In the scheme of history, 1994 was just yesterday. Not even twenty years ago Rwanda was wracked by a civil war and a genocide that took the lives of approximately eight hundred thousand people, nearly twenty percent of the population. Think about that. One out of five people were killed. The country was a graveyard.
While this isn’t a post about the actual genocide, a brief and simple history lesson on how it all happened is not out of place. During colonial times, Belgium ruled over Rwanda and order to control the country the people were divided into the Tutsis and the Hutus. A Tutsi simply was someone who owned at least ten cows. The Tutsi people controlled power in the country for years and eventually the majority Hutus had enough of the tension and took over the country in the early 1960’s through a violent coup. However instead of using their new power to make peace, Hutu politicians and leaders continued to fan the flames of anti-Tutsi sentiment.
Later in 1990 Tutsi refugees launched an attack from neighboring Uganda that led to a civil war. Eventually a ceasefire was signed. Then the Hutu president and many high ranking officials were killed when their plane was shot down. All hell broke loose and then the real killings began. Evidence seems to implicate Hutu leaders in planning for mass killings before the assassination.
But that was then, this is now. As a tourist in Rwanda you would never think the country went through such a terrible phase so recently. The roads are nice, people friendly, buses run on time, and stores are stocked. There’s no feeling of danger or unease, but as a foreigner I couldn’t stop thinking about the history. This wasn’t like being in Armenia where the killings happened nearly a hundred years ago, or Poland where people were sent to the gulags under Stalin’s orders. During my first few days whenever I would pass a middle aged man I would ask myself, ‘What was his role?’ Victim? Perpetrator? Innocent bystander? I was in no position to ask.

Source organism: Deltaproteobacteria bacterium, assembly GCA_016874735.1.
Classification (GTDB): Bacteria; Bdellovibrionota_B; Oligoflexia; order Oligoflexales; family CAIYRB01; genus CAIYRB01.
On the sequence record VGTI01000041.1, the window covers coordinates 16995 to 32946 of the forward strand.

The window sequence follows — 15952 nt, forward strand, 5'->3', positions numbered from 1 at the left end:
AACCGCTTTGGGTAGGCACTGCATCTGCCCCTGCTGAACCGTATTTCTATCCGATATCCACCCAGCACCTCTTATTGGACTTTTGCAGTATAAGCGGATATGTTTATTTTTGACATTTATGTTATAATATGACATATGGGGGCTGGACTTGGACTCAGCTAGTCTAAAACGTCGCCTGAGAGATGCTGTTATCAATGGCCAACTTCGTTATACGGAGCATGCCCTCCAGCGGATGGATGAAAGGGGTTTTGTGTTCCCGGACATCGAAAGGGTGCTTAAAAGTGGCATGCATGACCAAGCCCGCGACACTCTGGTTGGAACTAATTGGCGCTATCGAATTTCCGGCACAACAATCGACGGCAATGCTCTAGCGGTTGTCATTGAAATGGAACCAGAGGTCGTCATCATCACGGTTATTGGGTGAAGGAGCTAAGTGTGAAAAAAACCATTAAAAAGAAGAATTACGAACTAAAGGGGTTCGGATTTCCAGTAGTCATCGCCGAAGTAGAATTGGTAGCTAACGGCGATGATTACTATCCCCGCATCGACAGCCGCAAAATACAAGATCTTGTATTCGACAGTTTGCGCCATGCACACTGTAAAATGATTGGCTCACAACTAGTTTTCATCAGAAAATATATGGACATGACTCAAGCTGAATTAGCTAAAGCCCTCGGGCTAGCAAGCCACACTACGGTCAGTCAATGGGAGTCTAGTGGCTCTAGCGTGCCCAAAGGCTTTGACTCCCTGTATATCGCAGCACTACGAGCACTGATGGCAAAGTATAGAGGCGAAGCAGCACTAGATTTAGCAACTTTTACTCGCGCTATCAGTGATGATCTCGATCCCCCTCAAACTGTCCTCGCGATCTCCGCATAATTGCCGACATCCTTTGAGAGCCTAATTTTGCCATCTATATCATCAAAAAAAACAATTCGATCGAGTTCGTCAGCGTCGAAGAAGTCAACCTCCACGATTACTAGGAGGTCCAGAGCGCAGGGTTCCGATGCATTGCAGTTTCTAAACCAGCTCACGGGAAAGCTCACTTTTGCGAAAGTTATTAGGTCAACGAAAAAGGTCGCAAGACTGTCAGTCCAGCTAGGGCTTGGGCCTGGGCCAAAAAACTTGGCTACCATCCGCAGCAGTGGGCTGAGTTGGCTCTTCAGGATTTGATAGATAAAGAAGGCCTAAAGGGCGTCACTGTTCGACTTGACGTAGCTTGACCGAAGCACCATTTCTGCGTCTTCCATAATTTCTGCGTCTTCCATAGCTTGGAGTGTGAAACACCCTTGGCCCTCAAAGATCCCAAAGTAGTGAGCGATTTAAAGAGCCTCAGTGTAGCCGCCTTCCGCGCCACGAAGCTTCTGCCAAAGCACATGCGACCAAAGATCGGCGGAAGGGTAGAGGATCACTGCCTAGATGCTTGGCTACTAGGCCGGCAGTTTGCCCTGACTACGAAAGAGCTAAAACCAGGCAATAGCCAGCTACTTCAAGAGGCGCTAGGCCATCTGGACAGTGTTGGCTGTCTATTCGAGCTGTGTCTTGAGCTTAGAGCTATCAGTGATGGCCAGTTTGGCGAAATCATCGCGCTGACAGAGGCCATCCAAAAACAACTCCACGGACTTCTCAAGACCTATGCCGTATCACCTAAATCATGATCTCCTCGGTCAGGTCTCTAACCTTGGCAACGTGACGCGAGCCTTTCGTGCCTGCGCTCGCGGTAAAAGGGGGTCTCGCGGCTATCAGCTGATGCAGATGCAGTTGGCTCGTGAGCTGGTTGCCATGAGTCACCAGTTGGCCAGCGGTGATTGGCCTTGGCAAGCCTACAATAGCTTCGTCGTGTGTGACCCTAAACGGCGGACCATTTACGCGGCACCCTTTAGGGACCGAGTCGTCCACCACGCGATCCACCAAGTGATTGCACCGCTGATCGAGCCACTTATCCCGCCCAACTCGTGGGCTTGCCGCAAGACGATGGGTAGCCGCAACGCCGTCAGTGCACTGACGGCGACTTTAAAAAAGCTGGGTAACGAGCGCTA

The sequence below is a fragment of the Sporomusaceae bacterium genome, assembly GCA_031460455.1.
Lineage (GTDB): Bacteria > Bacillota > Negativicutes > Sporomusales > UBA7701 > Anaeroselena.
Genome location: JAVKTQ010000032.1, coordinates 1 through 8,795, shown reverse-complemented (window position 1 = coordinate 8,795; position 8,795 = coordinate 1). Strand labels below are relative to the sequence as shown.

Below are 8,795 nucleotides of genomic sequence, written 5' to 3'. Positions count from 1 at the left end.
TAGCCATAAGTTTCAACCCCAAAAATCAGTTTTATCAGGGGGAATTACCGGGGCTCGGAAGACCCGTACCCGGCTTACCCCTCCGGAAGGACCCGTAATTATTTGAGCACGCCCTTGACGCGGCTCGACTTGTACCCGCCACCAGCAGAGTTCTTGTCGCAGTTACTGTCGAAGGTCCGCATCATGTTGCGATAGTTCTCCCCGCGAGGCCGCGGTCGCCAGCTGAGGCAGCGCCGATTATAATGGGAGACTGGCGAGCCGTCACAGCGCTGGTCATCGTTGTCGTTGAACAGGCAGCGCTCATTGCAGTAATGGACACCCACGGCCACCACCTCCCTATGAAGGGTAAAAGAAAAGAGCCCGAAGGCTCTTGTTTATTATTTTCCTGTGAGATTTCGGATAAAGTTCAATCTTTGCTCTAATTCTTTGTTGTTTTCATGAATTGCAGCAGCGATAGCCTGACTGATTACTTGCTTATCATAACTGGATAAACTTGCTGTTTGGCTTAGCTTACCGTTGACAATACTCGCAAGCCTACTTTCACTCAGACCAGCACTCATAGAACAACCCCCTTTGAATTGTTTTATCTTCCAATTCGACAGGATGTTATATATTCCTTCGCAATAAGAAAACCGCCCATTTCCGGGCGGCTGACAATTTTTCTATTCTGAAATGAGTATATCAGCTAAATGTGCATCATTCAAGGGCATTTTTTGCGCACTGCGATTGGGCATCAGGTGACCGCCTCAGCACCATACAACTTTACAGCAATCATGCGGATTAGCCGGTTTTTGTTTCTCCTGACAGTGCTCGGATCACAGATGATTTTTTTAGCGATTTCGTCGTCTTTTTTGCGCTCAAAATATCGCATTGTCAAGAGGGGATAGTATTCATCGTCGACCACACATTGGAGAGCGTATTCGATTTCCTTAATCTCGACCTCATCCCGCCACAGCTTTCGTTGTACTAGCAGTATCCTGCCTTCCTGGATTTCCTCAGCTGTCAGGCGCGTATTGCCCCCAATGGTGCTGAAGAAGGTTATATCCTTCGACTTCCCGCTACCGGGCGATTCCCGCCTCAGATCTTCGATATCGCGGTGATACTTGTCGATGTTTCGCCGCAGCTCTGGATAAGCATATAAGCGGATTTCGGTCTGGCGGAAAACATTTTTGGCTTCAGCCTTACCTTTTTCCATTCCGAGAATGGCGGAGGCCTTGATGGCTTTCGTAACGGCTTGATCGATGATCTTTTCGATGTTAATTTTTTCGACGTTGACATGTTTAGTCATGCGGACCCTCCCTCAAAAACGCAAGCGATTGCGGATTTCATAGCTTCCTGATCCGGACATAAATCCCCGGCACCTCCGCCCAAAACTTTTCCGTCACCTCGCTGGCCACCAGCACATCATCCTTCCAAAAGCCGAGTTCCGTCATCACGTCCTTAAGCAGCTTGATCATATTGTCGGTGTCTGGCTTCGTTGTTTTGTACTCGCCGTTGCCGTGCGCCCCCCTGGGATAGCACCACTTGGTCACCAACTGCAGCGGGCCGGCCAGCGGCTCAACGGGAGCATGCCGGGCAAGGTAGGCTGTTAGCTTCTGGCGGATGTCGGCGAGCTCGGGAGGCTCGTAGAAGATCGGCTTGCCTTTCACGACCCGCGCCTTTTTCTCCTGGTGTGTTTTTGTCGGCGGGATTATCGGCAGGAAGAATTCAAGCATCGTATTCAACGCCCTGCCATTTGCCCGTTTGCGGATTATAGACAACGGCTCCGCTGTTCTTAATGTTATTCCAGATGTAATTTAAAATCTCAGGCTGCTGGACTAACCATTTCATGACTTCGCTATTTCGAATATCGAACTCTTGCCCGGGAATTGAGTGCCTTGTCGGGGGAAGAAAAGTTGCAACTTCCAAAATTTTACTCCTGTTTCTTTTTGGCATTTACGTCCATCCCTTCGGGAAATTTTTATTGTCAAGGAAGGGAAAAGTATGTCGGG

Fortunately after a few days the thoughts faded and were replaced with optimism and hope. The lack of revenge killings leading to a continuous cycle of violence is nothing short of amazing. If Rwanda can move on after such a tragedy anyone can. After peace was restored Rwandans seemed to have taken a step backwards and saw the carnage they were responsible for and swore ‘Never Again.’ They will never forget. Nearly every town where the killings happened has some memorial, and not just a plaque or statue. Graphic memorials. The gorgeous town of Kibuye has a glass shed lined with rows of skulls in front of the local church. Kigali’s large genocide museum has pieces of clothing worn by victims especially small clothing for children.
But nothing compares to the museum in Gikongoro near the city of Butare. Site of one of the largest scale killings, mass graves are still being found today. What makes it intense is not the museum, it is the exhibition in the back. Originally a technical school, the dorms and workshops are now filled with bodies. Thousands of bodies were exhumed from the mass graves and preserved with lime. There are dozens of buildings in the Gikongoro complex and bodies are just stacked like firewood. The effect is beyond powerful. It is one thing to read a bunch of numbers, it is another to see a table covered with the bodies of children. Gikongoro was by far the most moving and hardest thing I have ever seen traveling.
It isn’t for the faint of heart but everyone who visits Rwanda needs to visit, even for just a moment.